My enormous thanks to Isabelle Kenyon for sending me a copy of Planet in Peril: An Anthology For Our Time in return for an honest review. I knew that I would be in for something rather special with this book as I have featured Isabelle and Fly on the Wall before. You’ll find my reviews of other Fly On The Wall books here.
What is so wonderful about Planet in Peril: An Anthology For Our Time is that Isabelle is keen to get the book into as many libraries as possible and to work with schools on the issues raised. You can find out more here. I shall be donating my copy of the book to my local library later.
Out on 1st December 2019, Planet in Peril: An Anthology For Our Time is available for purchase in all formats here with a library donation scheme and currently in hardback only on Amazon. The paperback release is being delayed on Amazon because the hardback is FSC certified paper and Fly on the Wall want to ensure the project is as ethical as possible. 20% of profits will go to WWF and The Climate Coalition.
Planet in Peril: An Anthology For Our Time
When the sciences and the arts begin to work together, a powerful force is created. This anthology was founded upon the belief that words have the power to change. Through poetry, photography and art, creatives across the globe, from the age of 8 to 80, have united to express the urgency of global warming, facing the facts but never losing hope.
My Review of Planet in Peril: An Anthology For Our Time
A book of photography and verse with some factual passages that raise awareness of ecological issues.
Initially I thought the cover image of Planet in Peril was rather dark, but when I read the book and considered its message I realised it is utterly perfect. Wildlife is disappearing, becoming indistinct, if not extinct, and this shadowy cover encompasses that message absolutely. With the world reflected in its eye, this big cat is desperately hiding from the devastation we are wreaking on the planet.
Planet in Peril is a wonderful, wonderful book. Whilst its underlying principle may be sobering and stark, the way in which our desperate need to do something about climate change is presented is stunning. I found some of the factual passages saddening and would definitely say that reading Planet in Peril has given me cause to look at my lifestyle and see where I can make changes, but I finished this anthology with an overwhelming feeling of hope. We can do something.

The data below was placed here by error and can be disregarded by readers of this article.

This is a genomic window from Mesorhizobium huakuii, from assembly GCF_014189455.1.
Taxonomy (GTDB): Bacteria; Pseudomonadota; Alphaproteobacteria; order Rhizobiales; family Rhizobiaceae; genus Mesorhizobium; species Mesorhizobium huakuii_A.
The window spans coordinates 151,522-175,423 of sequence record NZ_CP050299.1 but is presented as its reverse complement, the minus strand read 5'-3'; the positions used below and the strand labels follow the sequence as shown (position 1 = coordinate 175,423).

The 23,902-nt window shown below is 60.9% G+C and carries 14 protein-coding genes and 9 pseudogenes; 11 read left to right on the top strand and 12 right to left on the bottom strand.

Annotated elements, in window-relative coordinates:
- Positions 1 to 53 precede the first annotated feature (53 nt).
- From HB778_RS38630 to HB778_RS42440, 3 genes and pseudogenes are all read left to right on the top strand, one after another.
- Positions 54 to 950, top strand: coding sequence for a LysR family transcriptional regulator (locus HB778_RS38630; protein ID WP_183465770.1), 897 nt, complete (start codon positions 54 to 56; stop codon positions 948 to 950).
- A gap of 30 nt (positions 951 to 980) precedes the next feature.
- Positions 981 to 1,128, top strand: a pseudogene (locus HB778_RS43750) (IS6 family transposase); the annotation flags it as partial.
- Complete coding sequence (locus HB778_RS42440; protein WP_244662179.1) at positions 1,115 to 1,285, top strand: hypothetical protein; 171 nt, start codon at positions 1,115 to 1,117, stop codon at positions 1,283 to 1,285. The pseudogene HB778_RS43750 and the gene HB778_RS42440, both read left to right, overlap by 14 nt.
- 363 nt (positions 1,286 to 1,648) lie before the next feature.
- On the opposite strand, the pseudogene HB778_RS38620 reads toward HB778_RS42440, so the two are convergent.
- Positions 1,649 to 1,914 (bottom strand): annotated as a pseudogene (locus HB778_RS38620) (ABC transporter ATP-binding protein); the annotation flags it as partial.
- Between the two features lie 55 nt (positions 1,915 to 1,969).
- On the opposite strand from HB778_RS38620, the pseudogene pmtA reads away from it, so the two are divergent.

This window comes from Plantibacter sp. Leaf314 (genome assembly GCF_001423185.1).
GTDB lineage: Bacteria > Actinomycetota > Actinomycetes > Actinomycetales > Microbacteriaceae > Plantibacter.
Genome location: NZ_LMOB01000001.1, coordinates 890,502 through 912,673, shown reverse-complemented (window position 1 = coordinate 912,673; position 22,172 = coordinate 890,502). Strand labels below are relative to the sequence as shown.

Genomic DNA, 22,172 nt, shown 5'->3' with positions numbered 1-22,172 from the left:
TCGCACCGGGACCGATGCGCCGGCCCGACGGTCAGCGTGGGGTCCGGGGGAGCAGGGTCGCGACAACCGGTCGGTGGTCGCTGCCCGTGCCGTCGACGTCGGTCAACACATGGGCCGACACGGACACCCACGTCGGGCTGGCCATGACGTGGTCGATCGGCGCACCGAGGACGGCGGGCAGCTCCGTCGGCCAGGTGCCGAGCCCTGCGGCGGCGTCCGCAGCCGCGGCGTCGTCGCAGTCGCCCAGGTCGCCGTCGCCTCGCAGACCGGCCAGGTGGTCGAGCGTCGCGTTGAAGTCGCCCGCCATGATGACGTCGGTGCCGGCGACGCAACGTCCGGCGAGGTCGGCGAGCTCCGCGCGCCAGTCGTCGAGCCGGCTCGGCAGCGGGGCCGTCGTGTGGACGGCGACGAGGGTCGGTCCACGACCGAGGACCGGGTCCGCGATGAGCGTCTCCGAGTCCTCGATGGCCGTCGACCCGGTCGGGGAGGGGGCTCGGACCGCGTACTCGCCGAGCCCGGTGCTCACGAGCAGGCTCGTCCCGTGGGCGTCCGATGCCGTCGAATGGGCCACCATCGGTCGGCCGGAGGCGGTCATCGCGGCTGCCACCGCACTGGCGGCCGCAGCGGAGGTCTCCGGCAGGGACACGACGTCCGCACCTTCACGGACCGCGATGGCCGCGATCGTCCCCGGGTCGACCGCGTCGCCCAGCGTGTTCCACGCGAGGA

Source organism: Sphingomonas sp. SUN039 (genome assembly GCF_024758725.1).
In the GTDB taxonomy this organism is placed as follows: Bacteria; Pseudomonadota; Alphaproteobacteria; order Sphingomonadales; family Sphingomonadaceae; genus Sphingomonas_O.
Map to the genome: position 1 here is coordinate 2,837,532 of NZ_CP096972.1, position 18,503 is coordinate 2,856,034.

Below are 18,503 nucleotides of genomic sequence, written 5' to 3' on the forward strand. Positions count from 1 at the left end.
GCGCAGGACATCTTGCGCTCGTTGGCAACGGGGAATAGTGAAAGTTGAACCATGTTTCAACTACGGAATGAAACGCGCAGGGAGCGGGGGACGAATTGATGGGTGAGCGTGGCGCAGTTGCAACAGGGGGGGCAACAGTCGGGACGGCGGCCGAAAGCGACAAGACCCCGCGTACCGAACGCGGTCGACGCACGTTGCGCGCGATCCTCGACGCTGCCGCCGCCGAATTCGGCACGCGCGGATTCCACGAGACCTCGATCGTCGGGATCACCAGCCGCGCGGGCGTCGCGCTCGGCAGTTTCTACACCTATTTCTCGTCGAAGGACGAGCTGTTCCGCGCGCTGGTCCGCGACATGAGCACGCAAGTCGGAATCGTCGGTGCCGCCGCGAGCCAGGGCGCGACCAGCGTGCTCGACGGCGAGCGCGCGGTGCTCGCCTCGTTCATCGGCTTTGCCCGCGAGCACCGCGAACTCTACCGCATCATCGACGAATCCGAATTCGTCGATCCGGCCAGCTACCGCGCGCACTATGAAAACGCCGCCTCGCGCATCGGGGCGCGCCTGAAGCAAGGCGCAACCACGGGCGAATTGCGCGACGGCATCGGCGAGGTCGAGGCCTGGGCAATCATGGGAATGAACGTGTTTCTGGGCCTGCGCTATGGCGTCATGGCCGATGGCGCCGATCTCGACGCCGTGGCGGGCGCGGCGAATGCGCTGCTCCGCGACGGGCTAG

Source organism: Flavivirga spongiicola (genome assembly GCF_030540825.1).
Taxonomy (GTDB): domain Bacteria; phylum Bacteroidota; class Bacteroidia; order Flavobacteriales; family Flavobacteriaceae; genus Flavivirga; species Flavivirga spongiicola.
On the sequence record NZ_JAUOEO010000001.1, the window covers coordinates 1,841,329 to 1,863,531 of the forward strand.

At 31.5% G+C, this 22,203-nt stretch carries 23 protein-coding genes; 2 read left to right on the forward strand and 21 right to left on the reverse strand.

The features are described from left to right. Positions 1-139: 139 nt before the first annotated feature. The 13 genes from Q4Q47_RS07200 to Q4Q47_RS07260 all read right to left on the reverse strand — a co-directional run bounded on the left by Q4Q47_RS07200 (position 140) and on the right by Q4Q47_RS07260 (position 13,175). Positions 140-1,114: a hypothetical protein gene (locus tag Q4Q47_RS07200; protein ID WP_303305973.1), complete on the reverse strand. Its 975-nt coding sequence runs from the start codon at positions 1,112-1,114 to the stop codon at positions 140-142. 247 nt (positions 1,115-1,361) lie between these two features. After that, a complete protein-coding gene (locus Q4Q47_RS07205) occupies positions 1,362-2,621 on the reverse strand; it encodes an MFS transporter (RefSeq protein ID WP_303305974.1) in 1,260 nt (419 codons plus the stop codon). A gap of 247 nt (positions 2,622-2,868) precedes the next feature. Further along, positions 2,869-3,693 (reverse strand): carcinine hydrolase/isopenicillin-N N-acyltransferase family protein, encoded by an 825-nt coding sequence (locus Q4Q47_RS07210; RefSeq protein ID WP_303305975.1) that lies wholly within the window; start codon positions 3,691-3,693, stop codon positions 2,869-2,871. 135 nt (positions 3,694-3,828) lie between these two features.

I think this comes from the inclusion of wonderful writing from children and young adults in the section entitled Our Future. Ten year old Freya Wilson’s repetitive Don’t Forget was one of my favourite poems because her message is simple and impactful.
Aside from the important message in Planet in Peril, there is so much more to enjoy too. The quality of the poetry is gorgeous. Style, structure, vocabulary and image thrum with vitality across the anthology. I loved the lack of punctuation in poems like Anne Casey’s where once she danced, for example, as it illustrated to me the unraveling of the world’s natural resources with no means to stop it in the way the lines are never end-stopped. There’s beauty and creativity in the poems that is a joy to read. I also loved the explanations of how some of the poetry came to be written and I enjoyed the biographies at the end of the book too because they brought home to me that these are the words and feelings of real people so that I felt a genuine connection. With links to websites, Planet in Peril also affords the opportunity for the reader to find out more.
With many wonderful photographs from Emily Gellard, other artists also contribute so that Planet in Peril is a feast for the eyes too. Many images brought back memories for me such as the glacier in Antarctica or the image of a monkey trying to eat plastic in Bali’s Ubud Sacred Monkey Forest as I’ve seen both for myself.
In a sense Planet in Peril ought to be ‘worthy’ because of the message behind it, but instead it is beautiful, moving and affecting. It would make a sensational gift for any animal or nature lover. I thought it was wonderful.
About Isabelle Kenyon
Isabelle Kenyon is a poet, blogger and book reviewer. Her poems have published online for Bewildering Stories and as a Micro Chapbook for Origami Poetry Press. Isabelle has also featured in poetry anthologies such as Anti Heroin Chic, Literary Yard, the Inkyneedles anthology, Poetry Rivals, and the Great British Write Off. Isabelle has won awards and commendations from The Wirral festival of Music, Speech and Drama,the Festival of Firsts, the Langwith Scott Award for Art and Drama and the Visit Newark Poetry competition.